3. SS-25 grew in numbers?

    Reply: No, our estimate from 2011 was too low, assuming withdrawal of more SS-25s than occurred. We used an average retirement rate based on the experience from previous years but it turned out to be too optimistic. This uncertainty is the product of the New START treaty which prevents the United States from releasing Russia’s full aggregate data. HK

  4. What numbers this book states for R-36 production?

    432 were produced, but 146 were used in launches,in 1970 was 100st launch.
    Actually I’m not read this book (i’m dismissed this book as propaganda and direct lies, such as absurd statements for 150mt yield for the AN602, however its yield known since 1961 as 100mt, it was designed as 100mt, but most probable yield for test was 35 megatons, again it never been build and tested again, clean versions of 40mt and 50mt devices were tested in 1962, again never weaponized, for AN602 installation has been considered on N2, 6 never been build, probably this is direct lies, there at least 6 cases were build for a RDS-202 (38mt design based on RDS-37 in 1956), so i’m ask you what was a NRDC assumptions for 16,700 megatons of USSR stockpile in 1973. Again there 46 R-36 with 8.3 mt were ever deployed, not 120. So what were NRDC assumptions for 16,700 megatons?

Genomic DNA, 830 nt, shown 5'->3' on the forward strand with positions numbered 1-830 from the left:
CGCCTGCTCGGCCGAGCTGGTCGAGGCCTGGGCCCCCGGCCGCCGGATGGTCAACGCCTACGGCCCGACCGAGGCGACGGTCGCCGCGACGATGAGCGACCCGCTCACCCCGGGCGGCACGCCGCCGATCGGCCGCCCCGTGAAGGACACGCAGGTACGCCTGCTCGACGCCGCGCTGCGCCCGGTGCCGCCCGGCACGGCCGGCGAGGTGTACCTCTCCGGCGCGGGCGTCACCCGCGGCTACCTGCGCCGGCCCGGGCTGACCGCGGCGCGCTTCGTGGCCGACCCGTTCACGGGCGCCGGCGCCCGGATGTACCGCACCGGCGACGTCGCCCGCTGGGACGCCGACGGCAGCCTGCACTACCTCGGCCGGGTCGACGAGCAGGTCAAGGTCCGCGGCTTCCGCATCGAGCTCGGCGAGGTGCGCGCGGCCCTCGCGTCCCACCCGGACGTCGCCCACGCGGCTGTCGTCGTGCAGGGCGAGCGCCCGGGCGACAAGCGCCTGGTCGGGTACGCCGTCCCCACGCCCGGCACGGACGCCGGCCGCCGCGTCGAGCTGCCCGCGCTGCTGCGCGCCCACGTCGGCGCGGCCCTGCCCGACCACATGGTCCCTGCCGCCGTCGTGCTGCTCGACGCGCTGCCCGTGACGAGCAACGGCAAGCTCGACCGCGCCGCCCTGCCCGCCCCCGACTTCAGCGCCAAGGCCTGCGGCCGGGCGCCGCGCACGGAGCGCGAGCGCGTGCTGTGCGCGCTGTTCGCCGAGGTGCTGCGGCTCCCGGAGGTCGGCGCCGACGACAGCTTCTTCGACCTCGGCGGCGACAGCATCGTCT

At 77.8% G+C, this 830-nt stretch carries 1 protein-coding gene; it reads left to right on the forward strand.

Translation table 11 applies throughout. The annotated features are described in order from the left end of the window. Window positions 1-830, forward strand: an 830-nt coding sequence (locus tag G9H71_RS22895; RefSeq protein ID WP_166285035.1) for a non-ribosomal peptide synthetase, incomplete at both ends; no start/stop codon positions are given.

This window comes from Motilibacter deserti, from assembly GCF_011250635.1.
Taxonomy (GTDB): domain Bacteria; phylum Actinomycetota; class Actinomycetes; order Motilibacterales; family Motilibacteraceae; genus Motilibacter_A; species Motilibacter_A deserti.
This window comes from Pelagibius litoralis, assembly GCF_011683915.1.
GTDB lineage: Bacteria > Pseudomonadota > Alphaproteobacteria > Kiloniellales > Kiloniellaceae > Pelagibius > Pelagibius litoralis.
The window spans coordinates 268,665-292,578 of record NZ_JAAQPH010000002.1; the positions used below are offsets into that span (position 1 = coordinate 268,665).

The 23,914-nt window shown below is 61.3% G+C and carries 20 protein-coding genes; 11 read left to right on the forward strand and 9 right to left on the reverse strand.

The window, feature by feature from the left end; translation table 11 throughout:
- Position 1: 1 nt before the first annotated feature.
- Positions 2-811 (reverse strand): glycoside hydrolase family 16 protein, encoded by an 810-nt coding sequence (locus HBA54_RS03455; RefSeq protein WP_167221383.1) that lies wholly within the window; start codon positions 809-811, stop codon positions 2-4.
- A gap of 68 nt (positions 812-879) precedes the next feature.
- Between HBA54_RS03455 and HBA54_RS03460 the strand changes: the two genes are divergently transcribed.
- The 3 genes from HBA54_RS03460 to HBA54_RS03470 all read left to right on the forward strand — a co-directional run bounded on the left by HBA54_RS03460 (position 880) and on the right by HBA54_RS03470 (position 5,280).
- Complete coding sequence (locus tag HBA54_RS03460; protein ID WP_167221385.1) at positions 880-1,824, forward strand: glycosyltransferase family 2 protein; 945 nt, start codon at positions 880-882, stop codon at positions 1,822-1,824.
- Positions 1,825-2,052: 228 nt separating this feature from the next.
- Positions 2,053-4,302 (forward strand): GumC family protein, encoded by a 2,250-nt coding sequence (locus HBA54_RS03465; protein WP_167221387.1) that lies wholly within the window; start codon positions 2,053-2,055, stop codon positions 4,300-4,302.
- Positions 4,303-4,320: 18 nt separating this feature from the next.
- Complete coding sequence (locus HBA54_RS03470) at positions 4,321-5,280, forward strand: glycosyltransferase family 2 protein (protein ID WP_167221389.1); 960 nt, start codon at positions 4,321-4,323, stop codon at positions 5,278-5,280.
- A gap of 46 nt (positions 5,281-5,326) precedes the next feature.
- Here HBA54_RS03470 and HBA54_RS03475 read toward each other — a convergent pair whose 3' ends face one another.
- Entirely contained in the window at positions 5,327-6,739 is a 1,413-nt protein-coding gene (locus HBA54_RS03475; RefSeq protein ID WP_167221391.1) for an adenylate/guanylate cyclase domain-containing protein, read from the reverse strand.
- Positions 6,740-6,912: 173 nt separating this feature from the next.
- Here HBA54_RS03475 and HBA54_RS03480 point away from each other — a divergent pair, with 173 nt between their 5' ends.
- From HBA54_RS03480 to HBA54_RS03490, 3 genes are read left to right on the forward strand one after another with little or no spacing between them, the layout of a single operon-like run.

Reply: You’ll have to talk to the authors of the NRDC report (Thomas Cochran, William Arkin, Robert Norris, Jeffrey Sands). You can reach Cochran via http://www.nrdc.org. HK

  5. Considering that of those 10,000 only ~1800 are actually deployed, the remaining ~8,000 are either too old to be considered reliable or are stored in one of a very few storage sites (thus allowing a single warhead or two to render the magazines inaccessible) I would say limited nuclear war is still possible. In fact lower numbers actually increase the chance of a limited nuclear exchange, especially if ICBMs are eliminated or drawdown to very low levels (150 or less).

    Without the ICBM target sink we would be left with only 2 SSBN bases (possibly one if those short-sighted enough to get ICBMs eliminated have their way) and 1 – 3 bomber bases (current 3 but why assume all those would be kept?). If those are eliminated/disabled in anyway the only surviving strategic forces would be the at sea SSBNs that will have to return to port at some point.

    Not to mention the lower total numbers go the more likely it is that cities will be targeted directly since we will no longer have sufficient weapons to target only military targets (which I admit are all to often found close by or even in cities).

    But don’t worry, I’m sure Russia and China just want to be our friends. And if anything really bad happens at least we have the French to protect us……

  6. Sigh. You state several things you accept as ‘fact’ without a shred of evidence, Keith. By the way, as long as a nuclear weapon is in existence a ‘nuclear war’ is possible.